Flo Lieb’s review published on Letterboxd:
Where to start with this one?
There are moments in this live-action remake of Aladdin where you can see a version of this film that actually works. Alas, it hardly ever does.
The musical elements should've been adapted more in a West Side Story kind of way. Here they essentially butcher Alan Menken's wonderful songs. Starting with "One Jump Ahead" but recurred in "Prince Ali" the actual singing is way too low. The lyrics tell part of the story and should be highlighted, not buried. Contrast this with "Speechless", the new song, that puts the lyrics front and center. It's a terrible song that doesn't actual fit in with the rest of the soundtrack but at least they didn't brush over it.
Another part of the problem is the ADRing of the songs. Obviously the actors didn't sing those songs on the set while shooting, dubbing them though makes the scenes feel lifeless. When Mena Massoud is running through Agrabah singing "One Jump Ahead" there's no emotion there, "Prince Ali" is similarly downplayed, including on a visual level. The one musical scene that kind of works if "Friend Like Me" – but that brings another issue to surface.
During "Friend Like Me" we can see Aladdin clearly dancing along with Genie, yet later on when Ritchie turns his movie into Step Up: Agrabah he has to be puppeteered by Smith's character to dance. It's a weird scene nonetheless, I don't really understand the purpose of it other than to maybe appeal more to younger viewers today. The same could be said by having Aladdin do parkour which opens up its own can of worms. At one point Aladdin asks Genie to get him over to Jasmine's room even though on the one hand he could just parkour over there and on the other hand he has a magic carpet. So why ask for Genie's help?
There are more little quibbles like this where Ritchie can't even plagiarize a kid's movie right.
● Instead of tricking Genie to get them out of the cave (the ´92 Aladdin claims the Genie probably can't even get them out of the cave, so he proofs them wrong) this Aladdin here clearly phrases it as a wish ("I wish for you (...)") – only to get out of the whole "3 wish" thing by setting up the ludicrous rule that you have to rub the lamp while wishing for something. Does that mean a person without hands could never be using the lamp? Can he rub it with his feet? His nose?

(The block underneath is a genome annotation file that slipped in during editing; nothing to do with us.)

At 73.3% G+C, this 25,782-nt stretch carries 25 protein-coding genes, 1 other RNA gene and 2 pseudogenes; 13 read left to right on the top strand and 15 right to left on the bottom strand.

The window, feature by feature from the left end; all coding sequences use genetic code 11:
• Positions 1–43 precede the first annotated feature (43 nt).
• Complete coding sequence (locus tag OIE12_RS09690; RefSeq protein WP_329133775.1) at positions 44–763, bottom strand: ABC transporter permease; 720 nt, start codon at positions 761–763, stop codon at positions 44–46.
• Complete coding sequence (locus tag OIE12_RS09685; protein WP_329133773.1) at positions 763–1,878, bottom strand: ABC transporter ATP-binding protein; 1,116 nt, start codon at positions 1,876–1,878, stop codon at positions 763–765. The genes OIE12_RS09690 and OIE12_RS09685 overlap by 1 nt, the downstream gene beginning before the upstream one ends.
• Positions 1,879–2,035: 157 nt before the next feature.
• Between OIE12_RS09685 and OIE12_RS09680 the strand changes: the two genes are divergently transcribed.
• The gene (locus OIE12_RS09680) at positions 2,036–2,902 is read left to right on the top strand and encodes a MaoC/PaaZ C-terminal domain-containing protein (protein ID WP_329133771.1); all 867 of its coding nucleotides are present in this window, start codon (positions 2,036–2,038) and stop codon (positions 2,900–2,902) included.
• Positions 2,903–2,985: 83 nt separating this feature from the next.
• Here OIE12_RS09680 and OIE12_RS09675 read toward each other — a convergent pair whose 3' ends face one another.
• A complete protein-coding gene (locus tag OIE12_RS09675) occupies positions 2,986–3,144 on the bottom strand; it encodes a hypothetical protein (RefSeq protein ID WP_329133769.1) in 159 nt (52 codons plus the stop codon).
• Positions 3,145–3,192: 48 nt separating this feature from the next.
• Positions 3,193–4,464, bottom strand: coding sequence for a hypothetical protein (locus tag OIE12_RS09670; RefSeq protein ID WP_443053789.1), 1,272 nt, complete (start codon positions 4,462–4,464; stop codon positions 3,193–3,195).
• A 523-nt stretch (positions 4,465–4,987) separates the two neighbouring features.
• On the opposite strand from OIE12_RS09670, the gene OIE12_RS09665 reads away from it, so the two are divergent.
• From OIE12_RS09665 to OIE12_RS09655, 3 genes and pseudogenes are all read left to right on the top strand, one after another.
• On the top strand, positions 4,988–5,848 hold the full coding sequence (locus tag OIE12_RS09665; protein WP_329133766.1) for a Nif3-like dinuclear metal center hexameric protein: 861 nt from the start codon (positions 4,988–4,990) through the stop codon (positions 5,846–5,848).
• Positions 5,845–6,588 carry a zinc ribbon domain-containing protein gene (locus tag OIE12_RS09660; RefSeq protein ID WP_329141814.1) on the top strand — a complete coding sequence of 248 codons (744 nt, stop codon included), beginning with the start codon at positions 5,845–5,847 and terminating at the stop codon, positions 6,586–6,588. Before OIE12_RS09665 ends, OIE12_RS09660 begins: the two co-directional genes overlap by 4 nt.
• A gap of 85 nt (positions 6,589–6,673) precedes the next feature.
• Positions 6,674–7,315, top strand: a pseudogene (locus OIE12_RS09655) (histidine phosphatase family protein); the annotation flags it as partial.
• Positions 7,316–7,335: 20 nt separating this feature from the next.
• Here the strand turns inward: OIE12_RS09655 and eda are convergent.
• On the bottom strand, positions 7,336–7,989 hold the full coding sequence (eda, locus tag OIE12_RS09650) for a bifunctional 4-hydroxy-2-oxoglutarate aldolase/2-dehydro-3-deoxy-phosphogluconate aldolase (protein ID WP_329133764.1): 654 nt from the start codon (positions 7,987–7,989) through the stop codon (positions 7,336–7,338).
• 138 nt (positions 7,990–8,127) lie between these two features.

● Genie himself is pretty lax in his loyalty servitude thing, basically betraying Jafar by teleporting Carpet over to the Antarctica to save Aladdin when the whole group was simply exiled there by Jafar in the original. Which made it feel more organic.
● Once Genie is freed he asks Aladdin to tell him "to get" something, which makes no sense since that wouldn't be a wish anyway. Even if Genie would still be a genie he wouldn't have to get Aladdin anything if he didn't rub that damn lamp and wish for it. The movie sets this up itself. This change is a little thing, merely a verb, which makes me wonder why neither Ritchie was aware of this while writing it nor Smith or Massoud while acting out the scene.
Additionally the movie feels very off in regards of costuming and production design. The Cave of Wonders is an actual cave with a lion's head entrance that I guess activates as soon as someone approaches? It look's quite ugly and posting the magic lamp on top of that rock feels unnecessarily recluse (the point was probably to highlight Aladdin's parkour abilities again). Jafar tells him not to take anything which leads to a moment where Abu wants to take something only to get reprimanded by Aladdin. Two seconds later it is Aladdin who wants to take something and Abu is reprimanding him. They reverse this shtick another time until Abu isn't really taking but merely catching something. The whole thing makes no real sense to me. The same could be said about Aladdin tricking Jafar to wish to become the most powerful being in the universe instead of granting him the powers of a genie. How can you be a genie if you're the most powerful being in the whole universe? You would still be a slave to a lamp waiting for a master – even as the most powerful being? So does God himself come with a lamp, too? It's another change of phrasing that shoots itself in the foot for no real reason.
The Sultan's palace looks less pompous and the Sultan himself also is a very forgettable character (both from his appearance but also his character). As a matter of fact the only character that kind of pops in this whole film is Nasim Pedrad's maiden. She seems to be the only one who actually enjoys being in this. Jasmine has to wear a bunch of different outfits, none of them matching the beauty of her original dress. Iago is more ore less a joke (not in a good way), Abu feels soulless, Carpet is underused, Rajah is alright I guess.
Bottom line: this didn't have to be this bad. I don't really understand how you can fuck up copying from a superior movie that much. The good thing is, judging by that ending at least we might not have to suffer through a sequel.